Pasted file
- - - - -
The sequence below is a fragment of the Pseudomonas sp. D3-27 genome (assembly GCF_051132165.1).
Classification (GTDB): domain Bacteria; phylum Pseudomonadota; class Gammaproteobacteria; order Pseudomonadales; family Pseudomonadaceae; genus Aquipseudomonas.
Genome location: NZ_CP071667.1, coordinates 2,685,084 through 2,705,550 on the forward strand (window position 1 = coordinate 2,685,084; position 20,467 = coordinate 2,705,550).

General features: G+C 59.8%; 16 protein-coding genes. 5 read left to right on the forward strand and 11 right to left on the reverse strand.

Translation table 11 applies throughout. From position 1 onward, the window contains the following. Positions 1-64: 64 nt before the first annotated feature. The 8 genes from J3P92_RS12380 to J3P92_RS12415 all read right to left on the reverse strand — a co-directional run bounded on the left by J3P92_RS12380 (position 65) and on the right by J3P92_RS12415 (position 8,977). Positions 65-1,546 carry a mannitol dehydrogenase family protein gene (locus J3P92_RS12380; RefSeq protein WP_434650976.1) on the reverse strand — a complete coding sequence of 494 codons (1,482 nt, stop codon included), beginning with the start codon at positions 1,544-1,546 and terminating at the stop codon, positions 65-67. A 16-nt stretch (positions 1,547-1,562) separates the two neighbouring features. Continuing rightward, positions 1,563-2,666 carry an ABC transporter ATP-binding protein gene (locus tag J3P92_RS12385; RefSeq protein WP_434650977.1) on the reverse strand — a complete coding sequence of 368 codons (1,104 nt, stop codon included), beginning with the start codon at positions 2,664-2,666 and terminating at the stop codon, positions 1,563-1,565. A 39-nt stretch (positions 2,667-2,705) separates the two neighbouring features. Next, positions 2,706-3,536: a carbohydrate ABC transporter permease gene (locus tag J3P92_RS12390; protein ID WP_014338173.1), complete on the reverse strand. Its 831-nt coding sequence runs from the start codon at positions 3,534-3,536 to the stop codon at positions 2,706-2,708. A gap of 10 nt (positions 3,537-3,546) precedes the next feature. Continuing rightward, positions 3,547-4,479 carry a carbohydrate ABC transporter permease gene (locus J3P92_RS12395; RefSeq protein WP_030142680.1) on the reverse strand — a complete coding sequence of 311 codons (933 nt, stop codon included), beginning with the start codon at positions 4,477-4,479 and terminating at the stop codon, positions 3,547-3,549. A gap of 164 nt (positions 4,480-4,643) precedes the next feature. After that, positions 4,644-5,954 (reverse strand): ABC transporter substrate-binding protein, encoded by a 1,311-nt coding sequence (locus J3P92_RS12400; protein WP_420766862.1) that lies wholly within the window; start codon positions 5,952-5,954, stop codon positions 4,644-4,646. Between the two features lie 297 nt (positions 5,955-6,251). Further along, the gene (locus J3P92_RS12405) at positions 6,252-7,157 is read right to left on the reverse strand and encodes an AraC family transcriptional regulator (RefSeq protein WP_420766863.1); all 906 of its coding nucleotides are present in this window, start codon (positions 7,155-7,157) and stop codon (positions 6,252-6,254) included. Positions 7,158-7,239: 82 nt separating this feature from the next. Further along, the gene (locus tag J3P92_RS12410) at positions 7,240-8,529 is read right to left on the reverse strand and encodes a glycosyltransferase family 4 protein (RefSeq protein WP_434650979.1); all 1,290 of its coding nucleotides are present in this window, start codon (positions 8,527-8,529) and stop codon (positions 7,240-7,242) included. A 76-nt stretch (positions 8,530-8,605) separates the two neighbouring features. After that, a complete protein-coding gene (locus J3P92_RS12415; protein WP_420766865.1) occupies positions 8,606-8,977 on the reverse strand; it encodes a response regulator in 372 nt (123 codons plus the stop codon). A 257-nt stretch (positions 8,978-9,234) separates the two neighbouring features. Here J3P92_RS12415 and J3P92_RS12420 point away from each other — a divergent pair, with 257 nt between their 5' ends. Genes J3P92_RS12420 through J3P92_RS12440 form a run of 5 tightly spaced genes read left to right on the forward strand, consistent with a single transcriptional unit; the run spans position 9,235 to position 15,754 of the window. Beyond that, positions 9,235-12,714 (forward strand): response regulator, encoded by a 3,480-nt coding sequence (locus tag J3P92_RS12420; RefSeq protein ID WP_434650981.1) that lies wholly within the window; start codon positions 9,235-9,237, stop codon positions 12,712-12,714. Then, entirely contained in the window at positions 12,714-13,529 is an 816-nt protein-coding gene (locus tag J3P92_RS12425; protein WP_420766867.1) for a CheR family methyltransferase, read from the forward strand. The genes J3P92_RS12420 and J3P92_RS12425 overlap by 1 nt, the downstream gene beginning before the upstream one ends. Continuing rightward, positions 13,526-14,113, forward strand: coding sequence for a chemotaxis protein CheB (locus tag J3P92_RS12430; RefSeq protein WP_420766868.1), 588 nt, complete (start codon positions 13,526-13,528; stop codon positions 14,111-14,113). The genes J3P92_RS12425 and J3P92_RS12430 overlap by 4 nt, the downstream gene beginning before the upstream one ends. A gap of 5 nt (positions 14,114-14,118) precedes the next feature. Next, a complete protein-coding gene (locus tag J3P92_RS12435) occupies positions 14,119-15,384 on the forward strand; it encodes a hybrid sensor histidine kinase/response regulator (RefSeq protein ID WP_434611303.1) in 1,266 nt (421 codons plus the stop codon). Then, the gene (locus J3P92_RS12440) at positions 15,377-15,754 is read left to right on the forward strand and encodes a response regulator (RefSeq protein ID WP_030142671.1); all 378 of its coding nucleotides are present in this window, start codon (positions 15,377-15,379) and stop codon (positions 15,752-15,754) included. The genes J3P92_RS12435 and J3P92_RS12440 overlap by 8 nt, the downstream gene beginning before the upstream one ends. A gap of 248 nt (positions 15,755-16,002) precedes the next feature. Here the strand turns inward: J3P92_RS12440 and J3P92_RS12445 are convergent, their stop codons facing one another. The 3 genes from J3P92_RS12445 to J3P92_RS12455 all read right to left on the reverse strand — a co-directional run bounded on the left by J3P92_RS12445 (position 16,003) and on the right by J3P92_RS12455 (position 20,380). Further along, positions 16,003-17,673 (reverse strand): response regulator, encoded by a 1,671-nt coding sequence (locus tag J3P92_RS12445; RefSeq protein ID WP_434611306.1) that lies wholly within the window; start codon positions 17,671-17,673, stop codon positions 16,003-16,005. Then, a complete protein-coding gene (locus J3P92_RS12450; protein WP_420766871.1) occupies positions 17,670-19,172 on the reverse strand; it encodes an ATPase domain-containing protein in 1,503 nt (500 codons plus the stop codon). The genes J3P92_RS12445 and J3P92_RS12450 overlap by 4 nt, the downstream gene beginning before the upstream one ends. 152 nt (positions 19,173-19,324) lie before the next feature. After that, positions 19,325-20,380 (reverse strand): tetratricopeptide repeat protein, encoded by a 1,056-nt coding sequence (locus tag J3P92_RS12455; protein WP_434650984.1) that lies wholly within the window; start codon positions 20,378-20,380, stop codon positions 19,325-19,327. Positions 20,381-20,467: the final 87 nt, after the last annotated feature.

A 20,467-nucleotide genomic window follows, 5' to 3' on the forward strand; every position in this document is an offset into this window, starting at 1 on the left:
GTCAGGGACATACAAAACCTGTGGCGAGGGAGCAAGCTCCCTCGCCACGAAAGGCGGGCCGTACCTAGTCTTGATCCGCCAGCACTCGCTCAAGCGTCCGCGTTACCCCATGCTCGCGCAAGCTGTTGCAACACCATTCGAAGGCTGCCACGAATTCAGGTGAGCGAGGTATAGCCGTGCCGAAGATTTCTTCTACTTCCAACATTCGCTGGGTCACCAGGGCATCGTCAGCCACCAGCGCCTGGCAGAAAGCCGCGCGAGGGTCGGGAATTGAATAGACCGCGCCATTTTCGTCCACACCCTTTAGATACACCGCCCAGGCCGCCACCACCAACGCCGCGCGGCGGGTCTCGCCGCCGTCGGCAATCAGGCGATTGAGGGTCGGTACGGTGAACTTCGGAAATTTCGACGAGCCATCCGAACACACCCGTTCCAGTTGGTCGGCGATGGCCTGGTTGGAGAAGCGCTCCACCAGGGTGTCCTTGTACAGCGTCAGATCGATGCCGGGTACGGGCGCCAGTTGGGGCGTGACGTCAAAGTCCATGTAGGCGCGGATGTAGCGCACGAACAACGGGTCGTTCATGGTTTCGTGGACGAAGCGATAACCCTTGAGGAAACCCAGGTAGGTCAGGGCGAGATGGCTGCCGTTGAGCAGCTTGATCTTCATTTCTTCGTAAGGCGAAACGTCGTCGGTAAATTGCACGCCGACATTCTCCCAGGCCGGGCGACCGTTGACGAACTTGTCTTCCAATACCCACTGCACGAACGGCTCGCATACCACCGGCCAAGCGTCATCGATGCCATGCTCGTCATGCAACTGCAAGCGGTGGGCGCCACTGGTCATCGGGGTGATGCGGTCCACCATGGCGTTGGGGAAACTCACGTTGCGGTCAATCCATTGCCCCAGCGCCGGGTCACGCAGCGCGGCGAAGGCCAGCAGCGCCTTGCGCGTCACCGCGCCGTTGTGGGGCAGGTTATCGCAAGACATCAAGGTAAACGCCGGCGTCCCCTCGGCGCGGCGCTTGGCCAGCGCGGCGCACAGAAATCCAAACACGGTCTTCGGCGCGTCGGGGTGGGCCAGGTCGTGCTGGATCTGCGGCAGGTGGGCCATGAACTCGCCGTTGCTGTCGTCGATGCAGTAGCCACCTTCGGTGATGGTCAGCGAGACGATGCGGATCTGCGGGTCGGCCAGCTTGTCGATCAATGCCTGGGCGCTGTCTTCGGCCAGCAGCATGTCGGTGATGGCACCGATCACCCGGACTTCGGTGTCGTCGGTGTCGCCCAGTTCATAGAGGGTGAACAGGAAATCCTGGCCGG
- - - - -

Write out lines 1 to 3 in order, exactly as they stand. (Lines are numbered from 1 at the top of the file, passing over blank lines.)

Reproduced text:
The sequence below is a fragment of the Pseudomonas sp. D3-27 genome (assembly GCF_051132165.1).
Classification (GTDB): domain Bacteria; phylum Pseudomonadota; class Gammaproteobacteria; order Pseudomonadales; family Pseudomonadaceae; genus Aquipseudomonas.
Genome location: NZ_CP071667.1, coordinates 2,685,084 through 2,705,550 on the forward strand (window position 1 = coordinate 2,685,084; position 20,467 = coordinate 2,705,550).